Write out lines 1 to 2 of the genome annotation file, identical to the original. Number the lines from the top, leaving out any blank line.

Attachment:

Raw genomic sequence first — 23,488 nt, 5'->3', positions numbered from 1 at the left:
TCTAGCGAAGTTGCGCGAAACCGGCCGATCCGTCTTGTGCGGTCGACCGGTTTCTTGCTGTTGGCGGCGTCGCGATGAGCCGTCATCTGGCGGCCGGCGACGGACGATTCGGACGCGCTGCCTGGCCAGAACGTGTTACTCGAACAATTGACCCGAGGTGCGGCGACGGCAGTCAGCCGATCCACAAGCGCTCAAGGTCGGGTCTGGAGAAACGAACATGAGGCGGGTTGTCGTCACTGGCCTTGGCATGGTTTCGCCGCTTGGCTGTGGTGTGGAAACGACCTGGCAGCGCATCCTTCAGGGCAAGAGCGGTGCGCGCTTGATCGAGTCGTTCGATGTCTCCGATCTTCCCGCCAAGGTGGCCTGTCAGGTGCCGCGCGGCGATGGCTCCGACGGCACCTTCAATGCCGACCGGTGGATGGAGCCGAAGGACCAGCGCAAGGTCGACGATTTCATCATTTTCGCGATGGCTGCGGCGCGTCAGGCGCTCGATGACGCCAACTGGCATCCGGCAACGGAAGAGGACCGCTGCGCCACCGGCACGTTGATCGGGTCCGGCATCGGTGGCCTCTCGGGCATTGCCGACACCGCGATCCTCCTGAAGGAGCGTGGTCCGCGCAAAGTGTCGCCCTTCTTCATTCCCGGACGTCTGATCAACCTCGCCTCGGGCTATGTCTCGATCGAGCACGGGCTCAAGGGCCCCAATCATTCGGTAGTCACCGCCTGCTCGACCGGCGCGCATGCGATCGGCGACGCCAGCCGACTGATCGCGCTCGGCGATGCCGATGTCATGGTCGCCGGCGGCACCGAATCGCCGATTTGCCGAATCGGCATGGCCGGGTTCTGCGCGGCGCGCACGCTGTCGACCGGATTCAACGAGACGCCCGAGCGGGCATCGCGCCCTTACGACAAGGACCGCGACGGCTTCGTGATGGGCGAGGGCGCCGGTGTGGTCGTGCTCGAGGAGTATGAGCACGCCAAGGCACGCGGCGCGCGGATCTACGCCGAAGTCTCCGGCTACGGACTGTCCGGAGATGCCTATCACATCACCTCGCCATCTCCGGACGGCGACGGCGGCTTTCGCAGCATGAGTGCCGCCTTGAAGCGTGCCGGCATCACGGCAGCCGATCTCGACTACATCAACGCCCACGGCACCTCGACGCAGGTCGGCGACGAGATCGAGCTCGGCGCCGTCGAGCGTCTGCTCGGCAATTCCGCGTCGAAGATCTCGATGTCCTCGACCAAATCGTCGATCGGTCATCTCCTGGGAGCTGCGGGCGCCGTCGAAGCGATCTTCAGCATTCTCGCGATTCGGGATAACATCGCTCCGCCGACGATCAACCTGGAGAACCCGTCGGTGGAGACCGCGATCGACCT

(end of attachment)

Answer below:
Raw genomic sequence first — 23,488 nt, 5'->3', positions numbered from 1 at the left:
TCTAGCGAAGTTGCGCGAAACCGGCCGATCCGTCTTGTGCGGTCGACCGGTTTCTTGCTGTTGGCGGCGTCGCGATGAGCCGTCATCTGGCGGCCGGCGACGGACGATTCGGACGCGCTGCCTGGCCAGAACGTGTTACTCGAACAATTGACCCGAGGTGCGGCGACGGCAGTCAGCCGATCCACAAGCGCTCAAGGTCGGGTCTGGAGAAACGAACATGAGGCGGGTTGTCGTCACTGGCCTTGGCATGGTTTCGCCGCTTGGCTGTGGTGTGGAAACGACCTGGCAGCGCATCCTTCAGGGCAAGAGCGGTGCGCGCTTGATCGAGTCGTTCGATGTCTCCGATCTTCCCGCCAAGGTGGCCTGTCAGGTGCCGCGCGGCGATGGCTCCGACGGCACCTTCAATGCCGACCGGTGGATGGAGCCGAAGGACCAGCGCAAGGTCGACGATTTCATCATTTTCGCGATGGCTGCGGCGCGTCAGGCGCTCGATGACGCCAACTGGCATCCGGCAACGGAAGAGGACCGCTGCGCCACCGGCACGTTGATCGGGTCCGGCATCGGTGGCCTCTCGGGCATTGCCGACACCGCGATCCTCCTGAAGGAGCGTGGTCCGCGCAAAGTGTCGCCCTTCTTCATTCCCGGACGTCTGATCAACCTCGCCTCGGGCTATGTCTCGATCGAGCACGGGCTCAAGGGCCCCAATCATTCGGTAGTCACCGCCTGCTCGACCGGCGCGCATGCGATCGGCGACGCCAGCCGACTGATCGCGCTCGGCGATGCCGATGTCATGGTCGCCGGCGGCACCGAATCGCCGATTTGCCGAATCGGCATGGCCGGGTTCTGCGCGGCGCGCACGCTGTCGACCGGATTCAACGAGACGCCCGAGCGGGCATCGCGCCCTTACGACAAGGACCGCGACGGCTTCGTGATGGGCGAGGGCGCCGGTGTGGTCGTGCTCGAGGAGTATGAGCACGCCAAGGCACGCGGCGCGCGGATCTACGCCGAAGTCTCCGGCTACGGACTGTCCGGAGATGCCTATCACATCACCTCGCCATCTCCGGACGGCGACGGCGGCTTTCGCAGCATGAGTGCCGCCTTGAAGCGTGCCGGCATCACGGCAGCCGATCTCGACTACATCAACGCCCACGGCACCTCGACGCAGGTCGGCGACGAGATCGAGCTCGGCGCCGTCGAGCGTCTGCTCGGCAATTCCGCGTCGAAGATCTCGATGTCCTCGACCAAATCGTCGATCGGTCATCTCCTGGGAGCTGCGGGCGCCGTCGAAGCGATCTTCAGCATTCTCGCGATTCGGGATAACATCGCTCCGCCGACGATCAACCTGGAGAACCCGTCGGTGGAGACCGCGATCGACCT